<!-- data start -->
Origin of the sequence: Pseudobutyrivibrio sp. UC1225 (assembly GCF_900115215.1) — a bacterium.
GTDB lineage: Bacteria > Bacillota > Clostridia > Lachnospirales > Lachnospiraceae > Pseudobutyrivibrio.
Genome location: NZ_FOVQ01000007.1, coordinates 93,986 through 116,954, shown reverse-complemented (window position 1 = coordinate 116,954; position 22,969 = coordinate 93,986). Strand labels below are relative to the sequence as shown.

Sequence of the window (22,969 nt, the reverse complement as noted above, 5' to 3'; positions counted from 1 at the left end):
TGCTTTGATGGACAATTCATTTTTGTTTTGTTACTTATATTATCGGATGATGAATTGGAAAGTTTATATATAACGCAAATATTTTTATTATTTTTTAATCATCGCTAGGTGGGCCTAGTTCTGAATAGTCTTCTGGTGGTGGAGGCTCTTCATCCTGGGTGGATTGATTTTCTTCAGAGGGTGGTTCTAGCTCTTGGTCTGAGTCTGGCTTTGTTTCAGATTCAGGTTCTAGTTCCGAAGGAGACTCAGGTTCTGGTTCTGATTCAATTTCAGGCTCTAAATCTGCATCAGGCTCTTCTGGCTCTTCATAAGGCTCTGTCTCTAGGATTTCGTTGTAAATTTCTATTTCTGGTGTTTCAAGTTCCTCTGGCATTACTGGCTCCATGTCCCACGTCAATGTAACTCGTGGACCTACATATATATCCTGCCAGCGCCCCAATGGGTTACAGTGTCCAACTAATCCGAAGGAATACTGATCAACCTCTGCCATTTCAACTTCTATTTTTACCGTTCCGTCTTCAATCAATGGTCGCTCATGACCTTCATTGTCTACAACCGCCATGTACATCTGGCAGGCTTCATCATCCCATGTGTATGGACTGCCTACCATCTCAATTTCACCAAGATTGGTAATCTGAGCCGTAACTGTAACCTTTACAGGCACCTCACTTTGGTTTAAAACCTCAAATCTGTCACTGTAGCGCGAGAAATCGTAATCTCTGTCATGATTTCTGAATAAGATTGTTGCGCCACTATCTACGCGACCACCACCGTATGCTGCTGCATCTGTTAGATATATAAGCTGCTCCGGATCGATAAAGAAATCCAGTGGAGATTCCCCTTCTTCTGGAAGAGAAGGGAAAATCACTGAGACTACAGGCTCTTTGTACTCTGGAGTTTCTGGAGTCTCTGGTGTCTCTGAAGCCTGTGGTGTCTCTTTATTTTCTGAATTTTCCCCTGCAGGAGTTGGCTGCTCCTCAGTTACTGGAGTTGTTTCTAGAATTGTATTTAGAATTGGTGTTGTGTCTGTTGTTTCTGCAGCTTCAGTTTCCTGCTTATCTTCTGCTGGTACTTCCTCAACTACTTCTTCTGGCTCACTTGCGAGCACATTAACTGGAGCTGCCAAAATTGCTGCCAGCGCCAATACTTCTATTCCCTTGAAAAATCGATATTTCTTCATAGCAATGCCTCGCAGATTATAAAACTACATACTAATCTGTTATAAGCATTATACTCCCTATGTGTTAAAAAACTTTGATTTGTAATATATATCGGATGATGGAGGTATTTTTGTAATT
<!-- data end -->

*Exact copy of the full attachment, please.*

Origin of the sequence: Pseudobutyrivibrio sp. UC1225 (assembly GCF_900115215.1) — a bacterium.
GTDB lineage: Bacteria > Bacillota > Clostridia > Lachnospirales > Lachnospiraceae > Pseudobutyrivibrio.
Genome location: NZ_FOVQ01000007.1, coordinates 93,986 through 116,954, shown reverse-complemented (window position 1 = coordinate 116,954; position 22,969 = coordinate 93,986). Strand labels below are relative to the sequence as shown.

Sequence of the window (22,969 nt, the reverse complement as noted above, 5' to 3'; positions counted from 1 at the left end):
TGCTTTGATGGACAATTCATTTTTGTTTTGTTACTTATATTATCGGATGATGAATTGGAAAGTTTATATATAACGCAAATATTTTTATTATTTTTTAATCATCGCTAGGTGGGCCTAGTTCTGAATAGTCTTCTGGTGGTGGAGGCTCTTCATCCTGGGTGGATTGATTTTCTTCAGAGGGTGGTTCTAGCTCTTGGTCTGAGTCTGGCTTTGTTTCAGATTCAGGTTCTAGTTCCGAAGGAGACTCAGGTTCTGGTTCTGATTCAATTTCAGGCTCTAAATCTGCATCAGGCTCTTCTGGCTCTTCATAAGGCTCTGTCTCTAGGATTTCGTTGTAAATTTCTATTTCTGGTGTTTCAAGTTCCTCTGGCATTACTGGCTCCATGTCCCACGTCAATGTAACTCGTGGACCTACATATATATCCTGCCAGCGCCCCAATGGGTTACAGTGTCCAACTAATCCGAAGGAATACTGATCAACCTCTGCCATTTCAACTTCTATTTTTACCGTTCCGTCTTCAATCAATGGTCGCTCATGACCTTCATTGTCTACAACCGCCATGTACATCTGGCAGGCTTCATCATCCCATGTGTATGGACTGCCTACCATCTCAATTTCACCAAGATTGGTAATCTGAGCCGTAACTGTAACCTTTACAGGCACCTCACTTTGGTTTAAAACCTCAAATCTGTCACTGTAGCGCGAGAAATCGTAATCTCTGTCATGATTTCTGAATAAGATTGTTGCGCCACTATCTACGCGACCACCACCGTATGCTGCTGCATCTGTTAGATATATAAGCTGCTCCGGATCGATAAAGAAATCCAGTGGAGATTCCCCTTCTTCTGGAAGAGAAGGGAAAATCACTGAGACTACAGGCTCTTTGTACTCTGGAGTTTCTGGAGTCTCTGGTGTCTCTGAAGCCTGTGGTGTCTCTTTATTTTCTGAATTTTCCCCTGCAGGAGTTGGCTGCTCCTCAGTTACTGGAGTTGTTTCTAGAATTGTATTTAGAATTGGTGTTGTGTCTGTTGTTTCTGCAGCTTCAGTTTCCTGCTTATCTTCTGCTGGTACTTCCTCAACTACTTCTTCTGGCTCACTTGCGAGCACATTAACTGGAGCTGCCAAAATTGCTGCCAGCGCCAATACTTCTATTCCCTTGAAAAATCGATATTTCTTCATAGCAATGCCTCGCAGATTATAAAACTACATACTAATCTGTTATAAGCATTATACTCCCTATGTGTTAAAAAACTTTGATTTGTAATATATATCGGATGATGGAGGTATTTTTGTAATT